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The University of Southampton
Ocean and Earth Science, National Oceanography Centre Southampton

Research project: Radium in Changing Environments: A Novel Tracer of Iron Fluxes at Ocean Margins (RaCE:TraX)

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RaCE:TraX is a NERC-funded Research Fellowship project to quantify key rates of iron input and removal at ocean margins, targeting specific areas of uncertainty in the biogeochemical iron cycle. Focusing on three key processes (oxic margin sediments, glacial inputs, and hydrothermal vents), this project will apply novel radium isotope measurements to different marine margin inputs to increase our understanding of contemporary fluxes of iron to the ocean.

Type of project: NERC Independent Research Fellowship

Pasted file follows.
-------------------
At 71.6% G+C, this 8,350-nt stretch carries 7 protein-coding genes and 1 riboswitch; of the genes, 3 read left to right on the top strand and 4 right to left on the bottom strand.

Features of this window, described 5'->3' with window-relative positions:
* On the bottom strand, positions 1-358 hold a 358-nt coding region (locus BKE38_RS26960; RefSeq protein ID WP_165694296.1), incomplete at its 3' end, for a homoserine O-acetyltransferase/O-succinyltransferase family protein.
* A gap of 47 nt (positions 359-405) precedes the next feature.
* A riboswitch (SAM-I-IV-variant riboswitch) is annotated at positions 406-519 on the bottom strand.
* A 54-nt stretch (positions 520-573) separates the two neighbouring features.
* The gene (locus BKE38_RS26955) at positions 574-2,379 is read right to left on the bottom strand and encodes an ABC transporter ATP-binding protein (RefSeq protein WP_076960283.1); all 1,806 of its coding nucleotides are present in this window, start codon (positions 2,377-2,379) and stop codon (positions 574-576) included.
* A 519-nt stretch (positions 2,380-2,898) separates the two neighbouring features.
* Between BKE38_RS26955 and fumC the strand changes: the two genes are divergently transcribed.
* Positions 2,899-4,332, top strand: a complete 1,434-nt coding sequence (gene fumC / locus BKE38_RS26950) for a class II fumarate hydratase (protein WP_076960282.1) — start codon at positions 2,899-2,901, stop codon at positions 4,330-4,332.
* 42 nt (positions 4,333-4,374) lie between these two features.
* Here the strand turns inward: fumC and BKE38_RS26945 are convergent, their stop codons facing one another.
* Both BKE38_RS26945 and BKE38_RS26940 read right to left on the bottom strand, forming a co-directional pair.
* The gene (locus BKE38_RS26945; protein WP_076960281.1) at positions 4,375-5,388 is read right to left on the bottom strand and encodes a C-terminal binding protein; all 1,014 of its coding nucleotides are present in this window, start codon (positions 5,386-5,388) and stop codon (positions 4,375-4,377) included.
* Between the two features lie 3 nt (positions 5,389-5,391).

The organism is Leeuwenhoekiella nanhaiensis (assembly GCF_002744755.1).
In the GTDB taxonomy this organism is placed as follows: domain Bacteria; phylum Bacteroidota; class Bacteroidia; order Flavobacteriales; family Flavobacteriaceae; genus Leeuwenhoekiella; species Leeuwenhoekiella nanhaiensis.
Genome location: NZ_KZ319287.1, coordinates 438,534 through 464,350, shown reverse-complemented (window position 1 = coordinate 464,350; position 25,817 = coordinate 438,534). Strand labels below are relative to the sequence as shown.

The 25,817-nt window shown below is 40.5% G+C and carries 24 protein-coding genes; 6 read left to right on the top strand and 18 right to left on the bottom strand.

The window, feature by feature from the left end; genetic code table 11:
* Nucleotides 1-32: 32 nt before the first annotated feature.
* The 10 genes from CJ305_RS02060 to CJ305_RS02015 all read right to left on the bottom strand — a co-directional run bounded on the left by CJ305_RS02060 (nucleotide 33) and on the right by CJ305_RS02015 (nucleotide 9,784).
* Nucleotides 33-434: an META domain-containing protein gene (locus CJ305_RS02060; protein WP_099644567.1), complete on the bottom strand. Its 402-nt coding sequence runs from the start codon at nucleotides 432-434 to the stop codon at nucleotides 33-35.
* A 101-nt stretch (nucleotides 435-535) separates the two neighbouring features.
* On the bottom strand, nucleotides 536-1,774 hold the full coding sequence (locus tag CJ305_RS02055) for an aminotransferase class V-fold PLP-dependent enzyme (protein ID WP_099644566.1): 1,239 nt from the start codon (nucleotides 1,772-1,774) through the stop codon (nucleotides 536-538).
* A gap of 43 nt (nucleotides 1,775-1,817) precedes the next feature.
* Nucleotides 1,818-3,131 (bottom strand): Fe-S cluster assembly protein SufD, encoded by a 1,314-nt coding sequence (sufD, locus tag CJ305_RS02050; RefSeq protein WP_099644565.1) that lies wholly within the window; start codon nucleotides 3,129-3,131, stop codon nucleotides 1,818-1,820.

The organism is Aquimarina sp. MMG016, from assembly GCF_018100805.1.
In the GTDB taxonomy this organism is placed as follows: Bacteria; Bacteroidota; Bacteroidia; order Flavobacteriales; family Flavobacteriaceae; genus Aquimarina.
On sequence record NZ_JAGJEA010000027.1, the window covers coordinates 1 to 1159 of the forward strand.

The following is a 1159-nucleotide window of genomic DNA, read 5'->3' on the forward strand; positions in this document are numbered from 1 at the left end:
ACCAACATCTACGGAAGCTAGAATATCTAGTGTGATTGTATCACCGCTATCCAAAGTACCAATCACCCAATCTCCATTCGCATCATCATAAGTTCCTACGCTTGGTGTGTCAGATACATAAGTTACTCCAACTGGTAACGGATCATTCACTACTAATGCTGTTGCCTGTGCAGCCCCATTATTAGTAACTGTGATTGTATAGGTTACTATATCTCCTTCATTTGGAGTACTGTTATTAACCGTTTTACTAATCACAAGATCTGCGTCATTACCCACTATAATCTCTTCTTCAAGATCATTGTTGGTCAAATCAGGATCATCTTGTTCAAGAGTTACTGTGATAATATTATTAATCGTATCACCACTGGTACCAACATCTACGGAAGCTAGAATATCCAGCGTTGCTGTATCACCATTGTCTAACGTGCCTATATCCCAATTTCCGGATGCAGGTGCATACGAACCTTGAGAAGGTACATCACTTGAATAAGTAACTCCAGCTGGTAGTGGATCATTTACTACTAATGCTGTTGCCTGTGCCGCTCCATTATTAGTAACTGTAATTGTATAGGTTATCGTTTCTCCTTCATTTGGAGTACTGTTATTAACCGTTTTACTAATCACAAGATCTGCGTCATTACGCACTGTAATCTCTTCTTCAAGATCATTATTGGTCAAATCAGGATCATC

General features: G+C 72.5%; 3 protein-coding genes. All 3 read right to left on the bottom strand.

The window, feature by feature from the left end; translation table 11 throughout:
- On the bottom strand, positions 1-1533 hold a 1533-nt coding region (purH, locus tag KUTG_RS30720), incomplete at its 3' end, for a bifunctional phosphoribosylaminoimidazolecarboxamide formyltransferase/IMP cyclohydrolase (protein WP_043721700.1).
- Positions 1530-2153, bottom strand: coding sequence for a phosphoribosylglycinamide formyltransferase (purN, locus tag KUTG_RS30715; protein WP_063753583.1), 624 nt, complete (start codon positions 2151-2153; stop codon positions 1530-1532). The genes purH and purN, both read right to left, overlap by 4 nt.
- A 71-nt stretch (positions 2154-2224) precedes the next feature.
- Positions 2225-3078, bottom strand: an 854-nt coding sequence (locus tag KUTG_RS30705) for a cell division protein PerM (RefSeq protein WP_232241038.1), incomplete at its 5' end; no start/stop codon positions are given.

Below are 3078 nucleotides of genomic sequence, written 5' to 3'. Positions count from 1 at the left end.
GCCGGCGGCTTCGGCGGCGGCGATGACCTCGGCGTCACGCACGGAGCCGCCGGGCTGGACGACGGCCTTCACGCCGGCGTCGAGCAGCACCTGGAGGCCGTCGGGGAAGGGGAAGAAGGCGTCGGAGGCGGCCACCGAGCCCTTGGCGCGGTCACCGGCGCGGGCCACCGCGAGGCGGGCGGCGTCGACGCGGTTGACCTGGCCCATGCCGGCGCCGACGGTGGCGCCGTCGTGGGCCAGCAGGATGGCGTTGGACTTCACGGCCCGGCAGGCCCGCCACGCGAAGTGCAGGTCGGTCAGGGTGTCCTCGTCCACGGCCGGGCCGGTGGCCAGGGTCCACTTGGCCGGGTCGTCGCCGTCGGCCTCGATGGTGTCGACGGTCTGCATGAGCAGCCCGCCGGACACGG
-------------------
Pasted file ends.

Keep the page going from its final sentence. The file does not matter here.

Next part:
Grant Code: NE/P017630/1

Principal Investigator: Dr Amber Annett

Funding provider: NERC

Funding dates: 07/2017 – 06/2022


At present a key uncertainty in our understanding of the iron (Fe) cycle is the rate of supply from margin sources. The novel approach of combining short-lived radium (Ra) isotopes with Fe measurements to quantify benthic Fe flux overcomes many of the limitations of existing methods. The unifying aim of RaCE:TraX is to use Ra isotopes to provide chronometric information to determine rates of input and removal of Fe at three important ocean margins: oxic shelf-slope sediments, glaciers, and hydrothermal vents.

In targeted locations (the western Antarctic Peninsula, hydrothermal vent fields, Greenland fjords), RaCE:TraX will determine activities of four Ra isotopes, which in combination allow an assessment of short-term input and removal processes and long-term mixing and advection required to evaluate the longevity of Fe supply in Fe-limited regions. These Ra measurements will provide the time information necessary to constrain the iron fluxes from oxic sediments, glacial processes and hydrothermal vents to the global ocean. Ultimately, these Ra-derived Fe input and removal rates will be incorporated into an Fe biogeochemistry model, to reduce model uncertainty and better understand how changes in Fe supply affect contemporary and future ocean biological productivity.